Usually, the saying goes “Too little, too late." It means someone didn't take initiative until their fate is already sealed. For Major League Soccer, no such problem exists. In fact, it’s quite the opposite. For years after the league contracted down to 10 teams after the Tampa Bay Mutiny and Miami Fusion failed, “slow and steady wins the race” became the unofficial motto. After all, growing too quickly for their own good was what had killed the original North American Soccer League and virtually every women’s soccer league preceding the National Women’s Soccer League. When commissioner Don Garber did add a team, it was in a starving soccer market such as Seattle or Portland. Sure there were some missteps (moment of silence for Chivas USA) but for the most part, the new markets were meticulously thought out and a few of them such as the aforementioned Portland and Seattle are now flagship franchises as far as club culture and attendance is concerned.
The caution and meticulous planning was a product of a league humbled by nearly a decade of trial and tribulation. The league found itself facing poor attendance, operating at a loss, barely able to pay its players and seeing its legitimacy called into question after its American stars finished dead last at the 1998 World Cup. Humility is what saved the league during this time. They kept it basic, didn’t take risks, and played things close to the chest. Years of frugality and patience paid off when the league caught a break with the signing of David Beckham. Suddenly stars poured in: Thierry Henry, Rafa Marquez, Cuahotemoc Blanco and others. Stadiums got packed, sponsorships were signed, things were looking good. The league became successful.
With that success, some of that humility was lost. Commissioner Don Garber’s risks have become less calculated, and a bit… bolder. Instead of awarding cities with bona fide markets, he’s expanding to cities with questionable sports markets such as Atlanta and Miami. He’s added a second LA franchise when their first franchise doesn’t sell out despite being the most successful team in MLS history. He’s buying into his own hype a bit too much. Yes, the league has been successful as compared to years past, but compared to the other major sports leagues in this country or soccer leagues in other countries, there is still much to be desired.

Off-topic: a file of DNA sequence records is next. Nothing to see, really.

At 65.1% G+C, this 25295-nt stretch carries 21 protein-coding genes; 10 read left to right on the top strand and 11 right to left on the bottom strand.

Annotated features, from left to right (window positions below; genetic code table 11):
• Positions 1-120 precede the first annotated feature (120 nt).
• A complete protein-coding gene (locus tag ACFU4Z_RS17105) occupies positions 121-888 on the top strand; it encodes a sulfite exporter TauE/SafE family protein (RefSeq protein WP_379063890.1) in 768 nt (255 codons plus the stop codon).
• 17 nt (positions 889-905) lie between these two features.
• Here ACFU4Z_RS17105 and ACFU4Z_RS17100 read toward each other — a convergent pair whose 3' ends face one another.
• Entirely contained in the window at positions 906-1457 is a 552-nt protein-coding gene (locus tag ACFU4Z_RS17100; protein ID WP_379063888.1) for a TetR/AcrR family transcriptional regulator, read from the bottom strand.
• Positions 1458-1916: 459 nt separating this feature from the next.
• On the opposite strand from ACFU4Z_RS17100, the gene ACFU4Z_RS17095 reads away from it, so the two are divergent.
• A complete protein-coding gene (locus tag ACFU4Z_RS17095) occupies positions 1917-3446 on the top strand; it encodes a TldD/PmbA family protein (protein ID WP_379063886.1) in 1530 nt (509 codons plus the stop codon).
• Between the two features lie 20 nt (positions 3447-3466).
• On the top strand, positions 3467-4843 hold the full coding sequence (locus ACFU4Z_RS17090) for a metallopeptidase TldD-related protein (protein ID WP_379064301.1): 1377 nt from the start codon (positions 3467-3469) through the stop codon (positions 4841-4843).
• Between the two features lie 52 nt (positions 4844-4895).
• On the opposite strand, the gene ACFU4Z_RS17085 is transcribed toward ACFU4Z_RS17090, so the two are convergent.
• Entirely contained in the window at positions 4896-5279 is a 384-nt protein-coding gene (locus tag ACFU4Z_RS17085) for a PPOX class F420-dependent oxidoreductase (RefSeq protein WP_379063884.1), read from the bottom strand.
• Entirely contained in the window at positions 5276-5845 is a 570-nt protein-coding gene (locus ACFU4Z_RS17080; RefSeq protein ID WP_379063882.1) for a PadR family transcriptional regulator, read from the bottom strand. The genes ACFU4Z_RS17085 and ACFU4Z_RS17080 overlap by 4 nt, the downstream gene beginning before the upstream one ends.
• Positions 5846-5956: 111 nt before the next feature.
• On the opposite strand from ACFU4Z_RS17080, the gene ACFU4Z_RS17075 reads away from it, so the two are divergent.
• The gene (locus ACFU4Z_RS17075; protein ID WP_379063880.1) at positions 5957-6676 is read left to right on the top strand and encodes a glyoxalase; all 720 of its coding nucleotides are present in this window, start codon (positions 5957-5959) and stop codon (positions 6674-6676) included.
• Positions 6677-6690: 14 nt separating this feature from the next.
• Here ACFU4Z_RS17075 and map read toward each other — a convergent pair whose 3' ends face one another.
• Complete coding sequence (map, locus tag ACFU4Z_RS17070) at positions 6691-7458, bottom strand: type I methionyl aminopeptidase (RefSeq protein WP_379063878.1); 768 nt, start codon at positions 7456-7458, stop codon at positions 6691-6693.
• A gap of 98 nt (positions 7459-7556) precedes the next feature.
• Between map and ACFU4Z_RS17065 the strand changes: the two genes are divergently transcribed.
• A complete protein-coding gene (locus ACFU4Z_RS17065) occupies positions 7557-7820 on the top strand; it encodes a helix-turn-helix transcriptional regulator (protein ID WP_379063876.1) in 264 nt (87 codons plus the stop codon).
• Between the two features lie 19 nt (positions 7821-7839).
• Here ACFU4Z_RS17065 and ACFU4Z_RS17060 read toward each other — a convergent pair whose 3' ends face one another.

With their latest announcement that the league could possibly expand to 28 teams, it seems the trigger-happy expansion is set to continue. The problem with this is, for a league already fighting an uphill battle to provide the same quality soccer as the Barclays Premier League or La Liga, more teams means less quality. A player not good enough to make the cut when the league was just 20 teams is all of a sudden in contention to start in a 24 or 28 team league. When a league expands, players to fill rosters do not just appear out of thin air. They’re drafted, signed, and brought from overseas. However, given the fact that soccer is not this country’s most popular sport, the increased demand for players isn’t exactly met by an ample supply.
The dropoff in quality from the first tier MLS players to the 2nd tier is pretty steep. In the battle to create a league with quality performers, less is more. Less is always more. The other top sports leagues in this country have a never ending supply of players, making the supply greater than the demand, ensuring good quality and sustaining their 30-plus team leagues. Even leagues without a high domestic crop like the NHL are sustained by an influx of Canadian, Russian and Swedish players that fill the gaps.
The other problem is that MLS is expanding to questionable markets while existing markets are struggling. Chicago and Colorado are both from the MLS’s original 10 team phase, yet consistently struggle to put bodies in seats. For MLS, its inability to effectively tap into Chicago’s vibrant sports market is particularly troubling. The number of sellout friendlies and national team games at Soldier Field shows it has a hungry soccer contingent too, yet this contingent largely ignores its domestic club.
MLS has survived despite being a consistent underdog in the sports world by being prudent, and taking only calculated risks. It’s made sure to grow at a slower rate than the national interest in the sport, as a ways of making sure they never get spread too thin. But with its recent impressive success, the increased timetable for expansion and the prospect of 28 teams is troubling to say the least. If Don Garber and the rest of the MLS front office aren’t careful, they may doom themselves to the same fate as every preceding American soccer league.